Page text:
Is it Difficult to Feed BARF?
Feeding your dogs a BARF diet is definitely more time consuming
that feeding commercial kibble. However, once the process has been learned, meals are quick to prepare.
Time can be saved by doing some of the preparation work ahead of time and then freezing individual meals. For instance, when making one dinner, do the work while the mess is in progress and prepare an additional ten meals - trust me, it will be worth it!
It should be noted that most raw veggies are blended into a 'soup' or 'slop' before being fed. Some dogs enjoy chewing on a raw carrot, but many don't. The meat and bones are simply added to the bowls as are any number of additional healthy foods.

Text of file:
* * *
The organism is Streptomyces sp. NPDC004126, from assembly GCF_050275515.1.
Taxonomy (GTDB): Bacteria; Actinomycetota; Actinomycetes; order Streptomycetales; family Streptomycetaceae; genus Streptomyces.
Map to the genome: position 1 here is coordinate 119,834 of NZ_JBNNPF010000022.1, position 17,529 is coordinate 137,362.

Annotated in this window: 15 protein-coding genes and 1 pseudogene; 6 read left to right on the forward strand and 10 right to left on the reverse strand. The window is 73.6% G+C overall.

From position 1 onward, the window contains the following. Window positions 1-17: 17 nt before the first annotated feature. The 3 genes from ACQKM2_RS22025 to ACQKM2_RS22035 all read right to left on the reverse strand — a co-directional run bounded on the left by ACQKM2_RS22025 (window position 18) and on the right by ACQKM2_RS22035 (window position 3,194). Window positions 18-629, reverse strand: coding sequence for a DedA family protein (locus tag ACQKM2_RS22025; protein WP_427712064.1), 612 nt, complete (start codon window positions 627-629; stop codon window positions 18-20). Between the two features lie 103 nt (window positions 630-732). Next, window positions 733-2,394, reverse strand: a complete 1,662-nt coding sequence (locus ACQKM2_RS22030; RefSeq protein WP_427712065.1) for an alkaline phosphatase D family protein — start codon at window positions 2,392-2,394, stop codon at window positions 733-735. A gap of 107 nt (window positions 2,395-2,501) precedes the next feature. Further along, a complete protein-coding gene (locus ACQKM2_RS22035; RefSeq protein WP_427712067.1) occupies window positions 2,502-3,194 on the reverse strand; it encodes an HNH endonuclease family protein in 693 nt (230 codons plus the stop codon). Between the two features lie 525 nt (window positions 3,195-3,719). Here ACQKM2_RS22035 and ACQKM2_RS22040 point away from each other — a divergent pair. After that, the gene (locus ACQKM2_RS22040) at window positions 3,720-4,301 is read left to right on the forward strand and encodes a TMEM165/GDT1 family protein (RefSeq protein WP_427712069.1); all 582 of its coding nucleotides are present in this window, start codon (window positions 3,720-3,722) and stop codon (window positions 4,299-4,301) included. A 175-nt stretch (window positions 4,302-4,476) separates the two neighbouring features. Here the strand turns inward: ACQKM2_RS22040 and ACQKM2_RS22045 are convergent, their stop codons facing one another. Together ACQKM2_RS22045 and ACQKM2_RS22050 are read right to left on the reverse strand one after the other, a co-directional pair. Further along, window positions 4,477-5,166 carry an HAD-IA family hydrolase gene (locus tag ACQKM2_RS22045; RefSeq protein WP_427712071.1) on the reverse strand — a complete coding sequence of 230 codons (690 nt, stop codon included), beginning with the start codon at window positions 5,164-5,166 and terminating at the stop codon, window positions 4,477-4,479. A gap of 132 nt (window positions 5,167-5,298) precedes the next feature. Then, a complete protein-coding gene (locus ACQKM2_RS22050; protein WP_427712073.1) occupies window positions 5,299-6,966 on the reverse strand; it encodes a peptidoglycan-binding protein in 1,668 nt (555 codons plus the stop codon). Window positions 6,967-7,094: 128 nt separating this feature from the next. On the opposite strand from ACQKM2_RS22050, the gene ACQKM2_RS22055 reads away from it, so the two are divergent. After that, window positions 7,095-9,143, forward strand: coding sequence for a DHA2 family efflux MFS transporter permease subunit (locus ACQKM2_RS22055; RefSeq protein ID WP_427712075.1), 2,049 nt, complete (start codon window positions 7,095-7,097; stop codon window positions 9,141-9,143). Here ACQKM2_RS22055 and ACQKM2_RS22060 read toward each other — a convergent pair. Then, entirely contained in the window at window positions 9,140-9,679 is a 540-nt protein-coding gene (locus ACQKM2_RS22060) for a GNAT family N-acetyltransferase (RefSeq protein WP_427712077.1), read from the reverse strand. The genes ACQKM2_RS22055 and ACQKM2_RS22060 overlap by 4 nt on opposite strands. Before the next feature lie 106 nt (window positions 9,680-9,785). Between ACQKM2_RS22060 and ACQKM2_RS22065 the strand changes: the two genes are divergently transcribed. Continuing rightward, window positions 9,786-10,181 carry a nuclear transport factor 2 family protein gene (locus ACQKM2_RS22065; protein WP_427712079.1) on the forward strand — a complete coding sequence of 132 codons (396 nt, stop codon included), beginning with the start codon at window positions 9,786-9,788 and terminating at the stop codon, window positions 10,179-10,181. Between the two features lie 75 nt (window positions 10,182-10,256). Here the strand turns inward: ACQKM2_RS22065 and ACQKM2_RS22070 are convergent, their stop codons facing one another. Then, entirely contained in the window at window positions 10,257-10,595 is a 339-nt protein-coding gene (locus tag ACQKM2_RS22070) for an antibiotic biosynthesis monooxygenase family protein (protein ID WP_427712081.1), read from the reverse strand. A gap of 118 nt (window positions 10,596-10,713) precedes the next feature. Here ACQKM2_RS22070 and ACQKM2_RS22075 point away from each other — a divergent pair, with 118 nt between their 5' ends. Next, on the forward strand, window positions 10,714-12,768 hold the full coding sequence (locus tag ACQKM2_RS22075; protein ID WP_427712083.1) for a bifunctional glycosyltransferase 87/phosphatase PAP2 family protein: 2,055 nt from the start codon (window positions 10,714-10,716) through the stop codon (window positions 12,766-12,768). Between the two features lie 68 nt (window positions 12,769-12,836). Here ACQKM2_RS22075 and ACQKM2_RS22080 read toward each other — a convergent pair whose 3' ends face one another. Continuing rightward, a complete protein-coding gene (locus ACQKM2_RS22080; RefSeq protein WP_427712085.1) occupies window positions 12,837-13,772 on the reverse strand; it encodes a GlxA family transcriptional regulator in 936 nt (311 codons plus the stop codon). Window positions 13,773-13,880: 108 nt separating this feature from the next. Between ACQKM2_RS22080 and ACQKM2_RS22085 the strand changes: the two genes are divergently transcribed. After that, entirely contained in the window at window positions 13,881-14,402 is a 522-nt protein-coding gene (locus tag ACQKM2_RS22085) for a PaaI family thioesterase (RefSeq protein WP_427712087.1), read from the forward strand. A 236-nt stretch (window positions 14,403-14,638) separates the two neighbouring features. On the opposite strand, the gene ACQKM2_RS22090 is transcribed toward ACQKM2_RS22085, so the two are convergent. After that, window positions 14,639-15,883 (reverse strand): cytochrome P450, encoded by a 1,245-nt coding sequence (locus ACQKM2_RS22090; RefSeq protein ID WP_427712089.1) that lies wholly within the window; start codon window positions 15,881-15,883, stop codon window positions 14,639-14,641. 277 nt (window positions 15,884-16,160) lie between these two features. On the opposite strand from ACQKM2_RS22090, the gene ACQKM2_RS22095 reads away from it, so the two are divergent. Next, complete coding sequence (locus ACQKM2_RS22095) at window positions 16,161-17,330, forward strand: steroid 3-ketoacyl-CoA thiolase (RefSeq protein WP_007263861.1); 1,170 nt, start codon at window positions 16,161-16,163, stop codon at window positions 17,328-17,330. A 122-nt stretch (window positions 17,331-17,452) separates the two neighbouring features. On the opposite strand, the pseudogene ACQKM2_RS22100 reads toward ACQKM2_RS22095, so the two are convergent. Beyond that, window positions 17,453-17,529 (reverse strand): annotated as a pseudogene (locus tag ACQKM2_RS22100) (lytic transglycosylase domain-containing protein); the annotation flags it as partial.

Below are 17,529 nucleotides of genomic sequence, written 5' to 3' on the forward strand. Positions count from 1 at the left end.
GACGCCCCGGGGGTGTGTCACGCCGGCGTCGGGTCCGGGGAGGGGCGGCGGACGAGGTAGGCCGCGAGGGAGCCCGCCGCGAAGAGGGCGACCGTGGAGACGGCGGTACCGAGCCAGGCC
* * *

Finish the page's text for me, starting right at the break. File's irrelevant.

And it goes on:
Some people take one short afternoon a month and do up all the veggies and meat meals then package meals along with the raw bones into portion size containers and freeze.
How Much BARF do you Feed your Dog?
For many people, not having a package label to read for serving size is a problem. All dogs are different as are their activity levels. However, an easy rule of thumb is to feed one pound of BARF per every fifty pounds
of dog weight.
Feed this amount for several days to weeks and see if you need to increase this amount slightly. Keep an eye on your dog's weight and adjust the food quantity as required.
NOTE: Most people feed two times a day. The morning meal is raw meaty bones and the evening meal being veggie with ground meat. The following samples are for adult dogs - not puppies, pregnant or lactating females.